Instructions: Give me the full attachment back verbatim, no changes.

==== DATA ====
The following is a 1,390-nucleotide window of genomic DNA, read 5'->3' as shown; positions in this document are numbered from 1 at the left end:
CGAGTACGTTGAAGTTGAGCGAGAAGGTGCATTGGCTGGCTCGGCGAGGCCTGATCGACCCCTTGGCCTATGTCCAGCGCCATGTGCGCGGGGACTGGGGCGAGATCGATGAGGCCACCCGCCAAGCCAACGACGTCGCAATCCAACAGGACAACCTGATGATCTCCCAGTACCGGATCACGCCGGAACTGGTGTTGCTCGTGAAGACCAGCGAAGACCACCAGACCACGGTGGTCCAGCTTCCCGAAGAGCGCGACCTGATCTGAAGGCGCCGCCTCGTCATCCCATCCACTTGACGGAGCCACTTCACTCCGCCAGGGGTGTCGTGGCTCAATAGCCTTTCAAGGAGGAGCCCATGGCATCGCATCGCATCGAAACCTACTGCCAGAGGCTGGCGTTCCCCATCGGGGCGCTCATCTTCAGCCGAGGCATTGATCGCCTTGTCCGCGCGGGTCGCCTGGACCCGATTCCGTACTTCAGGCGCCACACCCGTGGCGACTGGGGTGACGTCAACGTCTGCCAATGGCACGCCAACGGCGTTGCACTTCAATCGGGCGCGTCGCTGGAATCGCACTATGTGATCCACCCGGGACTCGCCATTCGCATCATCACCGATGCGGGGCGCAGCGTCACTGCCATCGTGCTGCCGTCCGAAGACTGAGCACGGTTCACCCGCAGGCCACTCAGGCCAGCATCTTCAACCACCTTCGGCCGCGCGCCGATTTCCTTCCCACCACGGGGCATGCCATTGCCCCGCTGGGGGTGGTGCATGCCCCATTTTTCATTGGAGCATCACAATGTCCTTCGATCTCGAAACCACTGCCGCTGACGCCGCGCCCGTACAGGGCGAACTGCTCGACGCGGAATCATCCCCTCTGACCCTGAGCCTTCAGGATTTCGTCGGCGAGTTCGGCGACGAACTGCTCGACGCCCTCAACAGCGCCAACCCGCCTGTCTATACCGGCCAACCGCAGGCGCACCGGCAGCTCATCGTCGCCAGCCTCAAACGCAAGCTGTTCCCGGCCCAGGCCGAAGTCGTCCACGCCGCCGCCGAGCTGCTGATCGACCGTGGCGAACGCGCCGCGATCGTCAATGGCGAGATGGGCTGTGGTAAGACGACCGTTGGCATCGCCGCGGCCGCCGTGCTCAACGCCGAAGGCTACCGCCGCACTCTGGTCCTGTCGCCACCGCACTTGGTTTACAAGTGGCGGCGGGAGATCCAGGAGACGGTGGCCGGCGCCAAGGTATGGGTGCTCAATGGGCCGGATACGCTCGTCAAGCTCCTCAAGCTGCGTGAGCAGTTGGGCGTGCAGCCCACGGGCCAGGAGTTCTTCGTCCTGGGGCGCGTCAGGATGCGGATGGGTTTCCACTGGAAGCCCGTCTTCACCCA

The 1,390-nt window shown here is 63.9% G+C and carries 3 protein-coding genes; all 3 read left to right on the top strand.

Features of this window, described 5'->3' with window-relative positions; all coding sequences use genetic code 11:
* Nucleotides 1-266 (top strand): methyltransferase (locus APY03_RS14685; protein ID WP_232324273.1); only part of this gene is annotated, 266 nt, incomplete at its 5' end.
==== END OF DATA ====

The following is a 1,390-nucleotide window of genomic DNA, read 5'->3' as shown; positions in this document are numbered from 1 at the left end:
CGAGTACGTTGAAGTTGAGCGAGAAGGTGCATTGGCTGGCTCGGCGAGGCCTGATCGACCCCTTGGCCTATGTCCAGCGCCATGTGCGCGGGGACTGGGGCGAGATCGATGAGGCCACCCGCCAAGCCAACGACGTCGCAATCCAACAGGACAACCTGATGATCTCCCAGTACCGGATCACGCCGGAACTGGTGTTGCTCGTGAAGACCAGCGAAGACCACCAGACCACGGTGGTCCAGCTTCCCGAAGAGCGCGACCTGATCTGAAGGCGCCGCCTCGTCATCCCATCCACTTGACGGAGCCACTTCACTCCGCCAGGGGTGTCGTGGCTCAATAGCCTTTCAAGGAGGAGCCCATGGCATCGCATCGCATCGAAACCTACTGCCAGAGGCTGGCGTTCCCCATCGGGGCGCTCATCTTCAGCCGAGGCATTGATCGCCTTGTCCGCGCGGGTCGCCTGGACCCGATTCCGTACTTCAGGCGCCACACCCGTGGCGACTGGGGTGACGTCAACGTCTGCCAATGGCACGCCAACGGCGTTGCACTTCAATCGGGCGCGTCGCTGGAATCGCACTATGTGATCCACCCGGGACTCGCCATTCGCATCATCACCGATGCGGGGCGCAGCGTCACTGCCATCGTGCTGCCGTCCGAAGACTGAGCACGGTTCACCCGCAGGCCACTCAGGCCAGCATCTTCAACCACCTTCGGCCGCGCGCCGATTTCCTTCCCACCACGGGGCATGCCATTGCCCCGCTGGGGGTGGTGCATGCCCCATTTTTCATTGGAGCATCACAATGTCCTTCGATCTCGAAACCACTGCCGCTGACGCCGCGCCCGTACAGGGCGAACTGCTCGACGCGGAATCATCCCCTCTGACCCTGAGCCTTCAGGATTTCGTCGGCGAGTTCGGCGACGAACTGCTCGACGCCCTCAACAGCGCCAACCCGCCTGTCTATACCGGCCAACCGCAGGCGCACCGGCAGCTCATCGTCGCCAGCCTCAAACGCAAGCTGTTCCCGGCCCAGGCCGAAGTCGTCCACGCCGCCGCCGAGCTGCTGATCGACCGTGGCGAACGCGCCGCGATCGTCAATGGCGAGATGGGCTGTGGTAAGACGACCGTTGGCATCGCCGCGGCCGCCGTGCTCAACGCCGAAGGCTACCGCCGCACTCTGGTCCTGTCGCCACCGCACTTGGTTTACAAGTGGCGGCGGGAGATCCAGGAGACGGTGGCCGGCGCCAAGGTATGGGTGCTCAATGGGCCGGATACGCTCGTCAAGCTCCTCAAGCTGCGTGAGCAGTTGGGCGTGCAGCCCACGGGCCAGGAGTTCTTCGTCCTGGGGCGCGTCAGGATGCGGATGGGTTTCCACTGGAAGCCCGTCTTCACCCA

The 1,390-nt window shown here is 63.9% G+C and carries 3 protein-coding genes; all 3 read left to right on the top strand.

Features of this window, described 5'->3' with window-relative positions; all coding sequences use genetic code 11:
* Nucleotides 1-266 (top strand): methyltransferase (locus APY03_RS14685; protein ID WP_232324273.1); only part of this gene is annotated, 266 nt, incomplete at its 5' end.